Nachamu, Nachamu – the Beginning of Comfort As we move away from this painful day each year, the heaviness although still present, begins to lift a bit, for we know that the blessed Sabbath is coming! This Sabbath following the 9th of Av is a special one with a special message. It is called Shabbat Nachamu, the Sabbath of Comfort by the Jewish sages of old. Named after the Haftorah portion from Isaiah 40:1-26, it begins with the moving words of HaShem telling His prophet Isaiah, “Nachamu, nachamu, ami” which translates, “Comfort ye, comfort ye My people.”
This is the 1st of the ‘7 Haftorahs of Consolation’ after the 9th of Av leading up to the 1st of Tishrei and Rosh HaShana. Rabbi Hertz in his commentary on this haftorah and the ones to follow says that these haftorahs “consist of sublime messages of encouragement that have sustained and fortified Israel during its ordeals of cruelty and persecution throughout the ages.” (p.776)
On this Sabbath, we read the parsha, Vaetchanan (Devarim 3:23-7:11) which includes the most incredibly awesome one-time event of all time when HaShem, YHVH, the One G-D and Creator of the heavens and the earth, descended upon Mt Sinai amidst the fire and smoke and thunder and lightening and spoke to His people “face to face” proclaimed His “aish da’at,” His Fire Law with the Ten Words known as the Ten Commandments. It was here on this mountain that He entered into an eternal covenant with His people. (Devarim 4:11- 5:18).
The text continues with admonitions to diligently keep all the commandments and the statues and to take care to do them and to teach them to their children all the days of their lives in order to prolong their days that things would go well with them when they went into the land to possess it.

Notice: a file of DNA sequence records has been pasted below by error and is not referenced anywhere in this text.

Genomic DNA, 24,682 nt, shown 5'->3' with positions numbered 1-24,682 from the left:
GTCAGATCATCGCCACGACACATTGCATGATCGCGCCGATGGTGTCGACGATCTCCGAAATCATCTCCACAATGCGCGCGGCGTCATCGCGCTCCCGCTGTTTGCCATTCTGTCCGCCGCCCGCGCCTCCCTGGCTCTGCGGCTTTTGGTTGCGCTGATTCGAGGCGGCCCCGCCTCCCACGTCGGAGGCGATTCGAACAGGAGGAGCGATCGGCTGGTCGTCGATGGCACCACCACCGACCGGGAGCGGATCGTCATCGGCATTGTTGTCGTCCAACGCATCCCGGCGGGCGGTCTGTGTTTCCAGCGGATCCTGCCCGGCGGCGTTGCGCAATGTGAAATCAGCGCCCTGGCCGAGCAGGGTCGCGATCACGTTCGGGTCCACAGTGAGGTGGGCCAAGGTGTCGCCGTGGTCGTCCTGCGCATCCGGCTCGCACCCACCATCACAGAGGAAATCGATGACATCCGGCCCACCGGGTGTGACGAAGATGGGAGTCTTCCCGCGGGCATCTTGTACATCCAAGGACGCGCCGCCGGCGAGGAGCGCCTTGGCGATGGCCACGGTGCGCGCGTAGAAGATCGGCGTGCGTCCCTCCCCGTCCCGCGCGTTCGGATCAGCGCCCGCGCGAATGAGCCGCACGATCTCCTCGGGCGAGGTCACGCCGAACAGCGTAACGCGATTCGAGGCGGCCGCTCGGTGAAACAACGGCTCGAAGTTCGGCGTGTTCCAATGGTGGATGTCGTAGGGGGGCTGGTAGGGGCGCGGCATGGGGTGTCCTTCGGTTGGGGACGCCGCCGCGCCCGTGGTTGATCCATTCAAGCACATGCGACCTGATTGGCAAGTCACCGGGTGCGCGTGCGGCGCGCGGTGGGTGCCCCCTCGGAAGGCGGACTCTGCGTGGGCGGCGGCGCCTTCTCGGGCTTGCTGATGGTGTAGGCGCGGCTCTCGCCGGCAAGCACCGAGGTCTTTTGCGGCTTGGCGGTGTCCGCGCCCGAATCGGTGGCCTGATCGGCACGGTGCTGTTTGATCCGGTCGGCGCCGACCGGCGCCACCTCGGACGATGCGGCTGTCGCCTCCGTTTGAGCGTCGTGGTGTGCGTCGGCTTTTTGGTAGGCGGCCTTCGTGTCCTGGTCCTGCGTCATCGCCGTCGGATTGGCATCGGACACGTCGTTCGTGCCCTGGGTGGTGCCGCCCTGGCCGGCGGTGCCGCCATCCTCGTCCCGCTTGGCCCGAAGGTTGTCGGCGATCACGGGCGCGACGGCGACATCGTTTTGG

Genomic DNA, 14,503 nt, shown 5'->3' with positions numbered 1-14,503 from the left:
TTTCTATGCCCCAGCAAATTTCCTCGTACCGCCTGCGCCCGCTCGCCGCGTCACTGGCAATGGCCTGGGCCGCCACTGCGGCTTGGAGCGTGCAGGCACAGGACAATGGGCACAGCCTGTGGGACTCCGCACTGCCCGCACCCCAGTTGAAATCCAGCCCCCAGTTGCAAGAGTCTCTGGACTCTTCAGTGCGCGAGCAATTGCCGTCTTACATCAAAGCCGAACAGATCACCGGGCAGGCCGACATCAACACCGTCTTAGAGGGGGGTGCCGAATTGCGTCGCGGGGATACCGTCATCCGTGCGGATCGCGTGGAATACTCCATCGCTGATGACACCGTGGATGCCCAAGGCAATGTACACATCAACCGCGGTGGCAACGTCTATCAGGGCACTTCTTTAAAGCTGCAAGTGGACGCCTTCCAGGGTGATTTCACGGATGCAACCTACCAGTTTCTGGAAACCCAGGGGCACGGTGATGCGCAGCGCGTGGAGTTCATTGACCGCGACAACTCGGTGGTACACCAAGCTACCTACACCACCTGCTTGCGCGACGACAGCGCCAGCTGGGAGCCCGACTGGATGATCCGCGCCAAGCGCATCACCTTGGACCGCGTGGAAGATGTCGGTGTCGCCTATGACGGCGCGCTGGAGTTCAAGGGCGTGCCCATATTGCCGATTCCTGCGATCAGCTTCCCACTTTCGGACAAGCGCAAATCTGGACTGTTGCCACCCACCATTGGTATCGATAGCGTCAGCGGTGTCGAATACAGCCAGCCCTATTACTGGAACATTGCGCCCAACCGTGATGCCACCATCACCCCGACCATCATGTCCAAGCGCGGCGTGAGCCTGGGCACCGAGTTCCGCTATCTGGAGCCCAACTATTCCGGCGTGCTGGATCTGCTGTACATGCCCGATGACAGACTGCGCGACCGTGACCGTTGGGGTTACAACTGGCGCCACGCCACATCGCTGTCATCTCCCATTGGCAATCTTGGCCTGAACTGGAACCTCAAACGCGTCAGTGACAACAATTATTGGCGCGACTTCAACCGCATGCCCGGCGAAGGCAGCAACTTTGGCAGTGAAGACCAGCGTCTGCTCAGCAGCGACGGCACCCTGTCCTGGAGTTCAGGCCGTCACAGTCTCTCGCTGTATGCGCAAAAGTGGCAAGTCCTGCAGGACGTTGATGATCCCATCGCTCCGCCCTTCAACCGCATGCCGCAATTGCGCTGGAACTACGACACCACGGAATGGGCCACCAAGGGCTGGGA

And there were warnings, here in this text, and all through the Tanakh, “remember, remember,”…”lest you forget,” warnings that were meant for G-D’s children for all time…warnings and consequences that would follow if these admonitions were not heeded.
Devarim 6:4 has formed the central tenet of Judaism and those who follow the Torah faith over the centuries. “Shema Yisrael, Adonai Eloheynu, Adonai Echad!” “Hear O Israel, HaShem is our G-D, HaShem is One! And you shall love HaShem your G-D with all your heart, all your soul and all your might (all your everything). And these words which I command you this day shall be in your heart…”
One cannot help but think that had the people kept these words in their hearts, passed them down through the generations and remembered to do them as HaShem had commanded that neither the rampant corruption of the leaders nor the baseless hatred among the people would not have taken root and flourished…for there would have been no room in their hearts for anything but awe and respect for their G-D and love for one another. As we look around at the present situation in our world today, we find many similarities, we shake our heads and ask ourselves, “Eichah, ”like the prophet Jeremiah who was lamenting over the fate of Jerusalem… Eichah, how did this happen? The only answer remains for each and every person to delve deeply inside his or her own heart and ask, “Ayecha,” where am I?”
We must continue to guard our hearts in the midst of all the chaos and not become despondent or in a state of despair! Proverbs 4:23 admonishes us that we must guard our hearts because everything flows from it, “Keep your heart with the greatest vigilance for out of it are the issues of life.”
Guarding our Hearts So what happens when we fail to guard our hearts? They become broken and we fall. The prophet Joel says, “Rend your hearts and not your garments.”(Joel2:13) What does it mean to rend our hearts?